The Separation of Church and State
Oklevueha Native American Church firmly supports the separation of church and state.
501(c)(3) v. Church
Oklevueha Native American Church is considered a church by the IRS. We do not need to apply for a 501(c)(3) exemption, as we meet the qualifications established to define a church. The issue of establishing definitions for a church has big implications. Institutions considered churches are granted tax-exempt status under Section 501(c)(3) of the Tax Code. This is an automatic status, assuming the church passes several tests of authenticity.
Common definitions of the word “church” refer to the religious entity or organization, not just the building itself. The definition becomes more complicated when considering each religious group’s own definition of what constitutes a church.
Certain characteristics are generally attributed to churches. These attributes of a church have been developed by the IRS and by court decisions.
So why would a branch of ONAC require a 501(c)3 status if they aren’t required to?
It’s common for churches to still apply for 501(c)(3) status, even though they aren’t legally required to do so. There are a few reasons for this:
- Having 501(c)(3) status assures your congregation and donors that the church is recognized officially by the IRS as legitimate and tax-exempt, thus guaranteeing their donations and tithes will be tax deductible.
- 501(c)(3) status increases the transparency of the organization, as the church will then be required to file a tax return (called IRS form 990) each year. Those forms are available to the public, again, ensuring donors know that their money is being used in a charitable way. For churches who provide programming like mission work or children’s programs, this transparency can be a great way to let donors know that their contributions are going to a worthy cause.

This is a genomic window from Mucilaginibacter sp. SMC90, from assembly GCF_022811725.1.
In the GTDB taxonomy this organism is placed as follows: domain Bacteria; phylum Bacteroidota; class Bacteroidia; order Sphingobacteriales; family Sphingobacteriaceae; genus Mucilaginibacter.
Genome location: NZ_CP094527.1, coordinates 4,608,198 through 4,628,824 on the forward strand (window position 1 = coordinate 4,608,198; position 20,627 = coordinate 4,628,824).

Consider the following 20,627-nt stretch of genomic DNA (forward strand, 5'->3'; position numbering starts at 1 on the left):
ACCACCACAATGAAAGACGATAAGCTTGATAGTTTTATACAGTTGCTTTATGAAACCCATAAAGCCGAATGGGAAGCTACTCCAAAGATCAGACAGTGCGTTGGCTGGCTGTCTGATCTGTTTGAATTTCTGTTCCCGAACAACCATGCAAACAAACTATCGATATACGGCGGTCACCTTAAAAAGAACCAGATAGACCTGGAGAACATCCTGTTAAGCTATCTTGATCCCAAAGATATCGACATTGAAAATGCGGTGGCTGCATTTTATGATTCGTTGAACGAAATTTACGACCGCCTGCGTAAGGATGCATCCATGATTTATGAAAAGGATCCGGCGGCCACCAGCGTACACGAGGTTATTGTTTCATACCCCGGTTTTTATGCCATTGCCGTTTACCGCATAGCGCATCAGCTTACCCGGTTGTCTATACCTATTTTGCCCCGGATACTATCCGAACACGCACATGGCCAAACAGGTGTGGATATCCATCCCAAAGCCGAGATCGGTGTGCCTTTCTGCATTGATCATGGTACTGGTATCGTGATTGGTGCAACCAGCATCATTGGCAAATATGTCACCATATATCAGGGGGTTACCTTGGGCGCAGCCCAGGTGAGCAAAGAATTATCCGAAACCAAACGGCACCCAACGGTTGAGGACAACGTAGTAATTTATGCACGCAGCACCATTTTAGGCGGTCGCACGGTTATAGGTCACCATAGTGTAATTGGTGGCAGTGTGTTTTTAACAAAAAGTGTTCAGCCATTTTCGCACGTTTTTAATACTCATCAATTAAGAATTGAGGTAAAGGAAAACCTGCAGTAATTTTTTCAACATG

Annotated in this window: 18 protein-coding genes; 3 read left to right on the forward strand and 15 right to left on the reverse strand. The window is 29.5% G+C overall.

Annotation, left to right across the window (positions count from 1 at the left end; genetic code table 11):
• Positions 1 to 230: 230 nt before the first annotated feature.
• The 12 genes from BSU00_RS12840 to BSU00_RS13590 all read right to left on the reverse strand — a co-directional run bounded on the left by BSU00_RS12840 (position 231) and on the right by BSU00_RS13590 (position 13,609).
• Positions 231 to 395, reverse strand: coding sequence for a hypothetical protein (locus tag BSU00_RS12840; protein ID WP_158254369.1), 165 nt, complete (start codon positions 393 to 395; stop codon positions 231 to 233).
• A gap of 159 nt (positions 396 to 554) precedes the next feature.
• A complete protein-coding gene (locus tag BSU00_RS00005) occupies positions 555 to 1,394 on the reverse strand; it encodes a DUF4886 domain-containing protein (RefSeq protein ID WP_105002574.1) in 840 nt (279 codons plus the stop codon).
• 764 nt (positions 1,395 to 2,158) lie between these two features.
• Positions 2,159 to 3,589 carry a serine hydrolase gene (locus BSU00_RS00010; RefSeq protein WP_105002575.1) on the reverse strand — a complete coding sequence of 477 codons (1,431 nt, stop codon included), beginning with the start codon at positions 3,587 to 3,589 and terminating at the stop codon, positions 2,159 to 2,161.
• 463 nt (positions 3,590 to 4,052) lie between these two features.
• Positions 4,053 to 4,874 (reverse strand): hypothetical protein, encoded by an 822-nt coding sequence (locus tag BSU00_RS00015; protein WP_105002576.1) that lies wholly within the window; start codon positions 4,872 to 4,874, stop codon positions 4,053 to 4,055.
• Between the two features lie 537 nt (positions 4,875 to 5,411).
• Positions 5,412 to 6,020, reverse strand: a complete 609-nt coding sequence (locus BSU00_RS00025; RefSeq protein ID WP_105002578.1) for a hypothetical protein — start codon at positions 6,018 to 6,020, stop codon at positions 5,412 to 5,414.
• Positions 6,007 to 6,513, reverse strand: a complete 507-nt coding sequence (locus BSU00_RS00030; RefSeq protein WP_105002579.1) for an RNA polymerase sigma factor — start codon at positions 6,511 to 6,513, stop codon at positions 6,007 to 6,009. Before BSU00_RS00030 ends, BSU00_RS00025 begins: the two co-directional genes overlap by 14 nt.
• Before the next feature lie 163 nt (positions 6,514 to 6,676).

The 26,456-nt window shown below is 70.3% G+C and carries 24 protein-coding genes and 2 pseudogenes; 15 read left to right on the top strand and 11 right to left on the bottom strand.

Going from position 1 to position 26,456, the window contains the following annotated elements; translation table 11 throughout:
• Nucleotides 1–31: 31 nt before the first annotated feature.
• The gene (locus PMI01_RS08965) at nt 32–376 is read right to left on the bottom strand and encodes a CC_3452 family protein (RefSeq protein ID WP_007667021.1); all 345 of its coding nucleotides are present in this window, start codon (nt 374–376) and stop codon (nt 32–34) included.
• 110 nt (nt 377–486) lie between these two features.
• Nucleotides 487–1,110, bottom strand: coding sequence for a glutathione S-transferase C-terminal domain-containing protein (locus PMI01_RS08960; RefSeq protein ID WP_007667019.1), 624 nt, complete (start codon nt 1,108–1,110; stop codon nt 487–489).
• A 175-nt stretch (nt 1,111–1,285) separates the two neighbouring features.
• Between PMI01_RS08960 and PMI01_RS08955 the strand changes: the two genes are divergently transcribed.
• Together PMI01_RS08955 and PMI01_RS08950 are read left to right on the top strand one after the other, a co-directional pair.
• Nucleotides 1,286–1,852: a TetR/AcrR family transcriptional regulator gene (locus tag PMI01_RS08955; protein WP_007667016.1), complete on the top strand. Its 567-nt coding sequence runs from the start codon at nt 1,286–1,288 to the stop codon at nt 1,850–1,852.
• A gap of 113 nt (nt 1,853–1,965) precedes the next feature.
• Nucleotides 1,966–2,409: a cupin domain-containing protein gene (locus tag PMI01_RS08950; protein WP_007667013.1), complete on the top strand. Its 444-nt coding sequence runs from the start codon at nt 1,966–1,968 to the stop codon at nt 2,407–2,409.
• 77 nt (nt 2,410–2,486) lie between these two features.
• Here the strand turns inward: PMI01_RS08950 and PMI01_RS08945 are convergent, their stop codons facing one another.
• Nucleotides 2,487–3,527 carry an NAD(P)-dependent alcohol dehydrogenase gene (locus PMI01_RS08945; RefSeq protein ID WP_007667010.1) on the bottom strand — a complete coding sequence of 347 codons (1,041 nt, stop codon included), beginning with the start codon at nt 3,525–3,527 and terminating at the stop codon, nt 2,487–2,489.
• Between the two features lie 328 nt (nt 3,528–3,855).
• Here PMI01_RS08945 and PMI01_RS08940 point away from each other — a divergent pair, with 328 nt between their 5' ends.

- Another factor is that 501(c)(3) organizations are given a variety of discounts and benefits. Many companies have programs that discount their services or products for established nonprofits like churches but require 501c3 status to ensure the legitimacy of the organization. The US Postal Service also offers discounted rates for mailing and postage for established 501c3 organizations.
- Some states provide additional tax exemptions for established 501(c)(3) organizations like exemption from state sales tax or state employment tax. These tax exemptions can help churches spend more of their funding on their religious services and programs, rather than on taxes.
Churches who operate under a 501(c)3 status are required to file tax documents to the IRS. Filing tax documents each year in no way nullifies a church’s tax-exempt status, but the IRS requires filing each year.
We wish to point out that by virtue of the fact that you are branch of Oklevueha Native American Church, you are considered a “real” church by the United States government and the IRS. However, should you choose to become a non-profit organization, you need to understand that the government will have more say in what you do, how you practice, and how you pay your taxes.